Deleting an entire procedure-------------------- 5-73, 5-74
Deleting an individual waypoint ---------------- 5-72, 5-73
Deleting Flight Plan Items -------------------------------5-72
Density Altitude ----------------------------------------- 5-104
Departure
Select----------------------------- 5-91, 5-94, 5-97, 5-100
Timer -----------------------------------------------------1-39
I-2
Departure procedure ---------------5-64, 5-78, 5-91, 5-93
Departure Time ------------------------------------------ 5-102
Digital audio entertainment ------------------------------ 1-4
Dilution of Precision (DOP) ------------------------------1-25
Direct-to5-29, 5-50, 5-51, 5-52, 5-53, 5-54, 5-85, 5-86, 5118, 5-120, 5-133, 5-134
Display backup -------------------------------1-15, 4-5, 4-38
DME
HOLD mode ---------------------------------------------4-24
NAV1 mode ---------------------------------------------4-24
DME information------------------------------------ 2-3, 2-14
DME transceiver pairing ---------------------------------4-24
DME tuning window -------------------------------------4-24
E
Emergency frequency-------------------------------------4-38
Engine Display (EIS) --------------------------------- 3-3–3-5
Engine hours--------------------------------- 3-4, 3-10–3-12
Engine Indication System (EIS) --------------------3-1–3-14
Engine Leaning Assist -------------------------- 3-6, 3-8, 3-9
Engine manifold pressure- 3-3–3-5, 3-7–3-9, 3-11–3-13
Entering Flight ID -----------------------------------------4-25
Entertainment inputs -------------------------------------4-36
Estimated Position Error (EPE) --------------------------1-25
Ethernet ----------------------------------------------------- 1-2
Exhaust Gas Temperature (EGT) --------3-3–3-4, 3-6–3-9
F
Fail-safe operation ----------------------------------------4-38
FD ----------------------------------------------------- 1-9, A-17
FLC ----------------------------------------------------------- 1-9
Flight director------------------------------------7-1, 7-4–7-5
Pitch modes ---------------------------------------7-7–7-13
Roll modes ----------------------------------------------7-22
Flight ID ----------------------------------------------------4-31
Flight level change----------------------------------------- 1-9
Flight Level Change Mode-------------------------------7-39
Flight Level Change Mode (FLC) -------- 7-12, 7-37, 7-46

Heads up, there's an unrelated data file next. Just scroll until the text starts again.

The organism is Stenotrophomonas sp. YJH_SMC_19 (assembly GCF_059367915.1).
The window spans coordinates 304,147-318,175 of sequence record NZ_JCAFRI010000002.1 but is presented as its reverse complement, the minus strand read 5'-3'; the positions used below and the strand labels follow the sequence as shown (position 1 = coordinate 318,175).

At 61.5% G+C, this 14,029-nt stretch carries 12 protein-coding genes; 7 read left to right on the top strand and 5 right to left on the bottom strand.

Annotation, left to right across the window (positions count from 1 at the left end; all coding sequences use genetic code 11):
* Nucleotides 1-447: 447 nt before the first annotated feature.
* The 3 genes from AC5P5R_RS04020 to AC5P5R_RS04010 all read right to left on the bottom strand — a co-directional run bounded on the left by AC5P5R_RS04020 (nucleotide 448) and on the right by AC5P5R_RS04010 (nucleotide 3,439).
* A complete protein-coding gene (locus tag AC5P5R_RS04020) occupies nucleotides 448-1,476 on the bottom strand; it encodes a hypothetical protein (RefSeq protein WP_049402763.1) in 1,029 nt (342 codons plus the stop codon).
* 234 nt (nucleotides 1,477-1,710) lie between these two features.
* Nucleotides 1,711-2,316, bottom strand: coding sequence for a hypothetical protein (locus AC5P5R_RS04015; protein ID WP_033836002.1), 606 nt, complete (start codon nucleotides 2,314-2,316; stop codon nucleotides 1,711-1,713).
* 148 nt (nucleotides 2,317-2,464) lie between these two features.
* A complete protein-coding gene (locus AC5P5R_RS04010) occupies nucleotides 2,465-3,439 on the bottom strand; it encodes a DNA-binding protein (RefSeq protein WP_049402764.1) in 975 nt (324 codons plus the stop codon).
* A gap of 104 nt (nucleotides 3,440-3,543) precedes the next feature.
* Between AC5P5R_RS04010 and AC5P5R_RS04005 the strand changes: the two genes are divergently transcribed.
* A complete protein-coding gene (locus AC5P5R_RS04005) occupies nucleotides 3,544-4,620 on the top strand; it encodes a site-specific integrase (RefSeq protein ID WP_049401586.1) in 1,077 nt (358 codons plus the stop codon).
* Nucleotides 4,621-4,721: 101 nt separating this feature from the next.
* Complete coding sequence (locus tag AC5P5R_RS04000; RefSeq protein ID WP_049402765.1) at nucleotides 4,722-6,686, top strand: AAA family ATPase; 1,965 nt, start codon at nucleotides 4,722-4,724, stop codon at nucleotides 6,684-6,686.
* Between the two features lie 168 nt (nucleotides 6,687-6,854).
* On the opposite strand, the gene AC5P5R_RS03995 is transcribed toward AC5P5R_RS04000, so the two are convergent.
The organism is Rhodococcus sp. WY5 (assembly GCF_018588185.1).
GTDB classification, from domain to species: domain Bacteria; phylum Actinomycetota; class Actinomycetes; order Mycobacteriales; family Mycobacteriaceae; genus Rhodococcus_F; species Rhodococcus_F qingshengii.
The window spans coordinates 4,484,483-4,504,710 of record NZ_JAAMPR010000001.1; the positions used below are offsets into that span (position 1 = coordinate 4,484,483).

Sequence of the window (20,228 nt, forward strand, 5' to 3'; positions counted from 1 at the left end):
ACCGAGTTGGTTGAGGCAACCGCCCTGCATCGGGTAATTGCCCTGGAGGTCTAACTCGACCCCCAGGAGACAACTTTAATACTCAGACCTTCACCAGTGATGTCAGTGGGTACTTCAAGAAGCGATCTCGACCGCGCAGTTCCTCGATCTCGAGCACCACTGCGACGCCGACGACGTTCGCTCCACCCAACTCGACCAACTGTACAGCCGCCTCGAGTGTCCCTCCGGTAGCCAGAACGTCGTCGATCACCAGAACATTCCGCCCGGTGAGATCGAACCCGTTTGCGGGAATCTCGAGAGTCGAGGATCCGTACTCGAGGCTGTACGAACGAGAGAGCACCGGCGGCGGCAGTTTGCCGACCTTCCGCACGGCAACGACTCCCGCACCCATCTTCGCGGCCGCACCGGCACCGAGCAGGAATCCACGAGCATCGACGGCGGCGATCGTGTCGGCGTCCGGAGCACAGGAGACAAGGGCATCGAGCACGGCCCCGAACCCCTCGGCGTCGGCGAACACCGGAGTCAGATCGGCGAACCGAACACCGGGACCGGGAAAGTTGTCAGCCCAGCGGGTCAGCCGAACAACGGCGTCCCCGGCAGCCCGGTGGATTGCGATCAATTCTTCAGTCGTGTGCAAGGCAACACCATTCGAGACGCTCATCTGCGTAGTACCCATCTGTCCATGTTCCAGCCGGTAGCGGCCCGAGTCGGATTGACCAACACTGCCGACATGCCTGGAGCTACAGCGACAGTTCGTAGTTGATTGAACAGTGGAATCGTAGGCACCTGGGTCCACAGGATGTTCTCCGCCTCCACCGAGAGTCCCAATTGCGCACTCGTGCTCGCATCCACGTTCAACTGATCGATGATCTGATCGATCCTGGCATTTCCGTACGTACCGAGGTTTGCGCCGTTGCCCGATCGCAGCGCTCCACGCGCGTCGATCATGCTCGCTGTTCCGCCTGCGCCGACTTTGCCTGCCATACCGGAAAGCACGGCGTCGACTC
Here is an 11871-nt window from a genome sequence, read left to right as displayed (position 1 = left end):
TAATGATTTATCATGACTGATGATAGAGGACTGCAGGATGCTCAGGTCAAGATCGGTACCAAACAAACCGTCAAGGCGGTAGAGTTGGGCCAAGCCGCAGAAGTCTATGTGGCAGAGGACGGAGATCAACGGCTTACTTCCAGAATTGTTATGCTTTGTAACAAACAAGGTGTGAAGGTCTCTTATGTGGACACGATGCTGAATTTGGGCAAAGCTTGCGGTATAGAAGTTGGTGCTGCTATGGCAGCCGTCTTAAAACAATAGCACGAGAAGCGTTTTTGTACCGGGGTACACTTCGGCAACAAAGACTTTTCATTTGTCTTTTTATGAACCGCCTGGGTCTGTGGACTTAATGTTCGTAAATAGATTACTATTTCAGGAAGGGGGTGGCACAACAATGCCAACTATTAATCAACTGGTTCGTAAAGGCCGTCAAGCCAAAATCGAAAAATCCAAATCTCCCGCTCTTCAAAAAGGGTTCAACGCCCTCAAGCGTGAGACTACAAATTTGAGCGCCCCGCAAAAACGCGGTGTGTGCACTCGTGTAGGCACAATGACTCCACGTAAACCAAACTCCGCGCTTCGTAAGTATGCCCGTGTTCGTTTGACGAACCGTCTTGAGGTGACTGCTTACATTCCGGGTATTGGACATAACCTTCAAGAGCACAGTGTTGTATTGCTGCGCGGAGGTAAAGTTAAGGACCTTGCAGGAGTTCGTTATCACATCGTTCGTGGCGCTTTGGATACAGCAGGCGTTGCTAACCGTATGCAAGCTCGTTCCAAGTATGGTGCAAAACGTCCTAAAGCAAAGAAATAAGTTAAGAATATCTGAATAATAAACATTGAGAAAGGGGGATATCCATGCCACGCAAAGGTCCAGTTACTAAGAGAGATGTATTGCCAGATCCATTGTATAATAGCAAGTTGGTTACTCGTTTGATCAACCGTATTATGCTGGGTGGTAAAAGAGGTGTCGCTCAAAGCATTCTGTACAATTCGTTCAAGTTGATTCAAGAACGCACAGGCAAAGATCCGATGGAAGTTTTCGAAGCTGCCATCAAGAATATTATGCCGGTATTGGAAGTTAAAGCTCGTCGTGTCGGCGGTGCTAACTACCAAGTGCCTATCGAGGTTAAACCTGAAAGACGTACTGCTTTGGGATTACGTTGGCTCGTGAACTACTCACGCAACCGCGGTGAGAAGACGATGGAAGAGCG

Flight plan
Closest point to reference ----------------------------5-84
Storing ---------------------------------------------------- D-2
Flight timer-------------------------------------------------1-39
FliteCharts ------------------------------------8-1, 8-30, 8-45
FliteCharts database -------------------------------------8-47
FliteCharts functions -------------------------------------8-30
FPA -------------------------------------------------5-87, 5-124
Frequency
Nearest --------------------------------------------------5-46
Frequency spacing ----------------------------------------4-13
Frequency toggle key -------------------------------------- 1-8
Frequently asked questions------------------------------- D-1
Fuel
Calculations ------------------------------------- 3-10–3-12
Garmin G1000 Pilot’s Guide for Cessna Nav III
190-00498-03 Rev. A
INDEX
Effiency ------------------------------------------------ 5-104
Endurance --------------------------------------------- 5-104
Flow ----------------------- 3-3–3-5, 3-7–3-9, 3-11–3-13
Quantity ------------------ 3-4–3-6, 3-7–3-8, 3-11–3-12
Remaining ------------------------------ 3-11–3-12, 5-104
Required ----------------------------------------------- 5-104
Used ---------------------------------------------- 3-11–3-12
Fuel on Board ------------------------------------------- 5-104
Fuel Statistics -------------------------------------------- 5-104
Inset Map --------------------------------------------------- 2-3
Intercom system (ICS) ------------------------------------4-36
Intercom volume and squelch---------------------------4-34
Intersection
Information ------------------------------------- 5-36–5-37
Inverting a flight plan ------------------------------------5-71
IOI --------------------------------------------------- 6-42, A-18
G
Jeppesen aviation database ------------------------------ B-1
GDC 74A ---------------------------------------------------- 1-1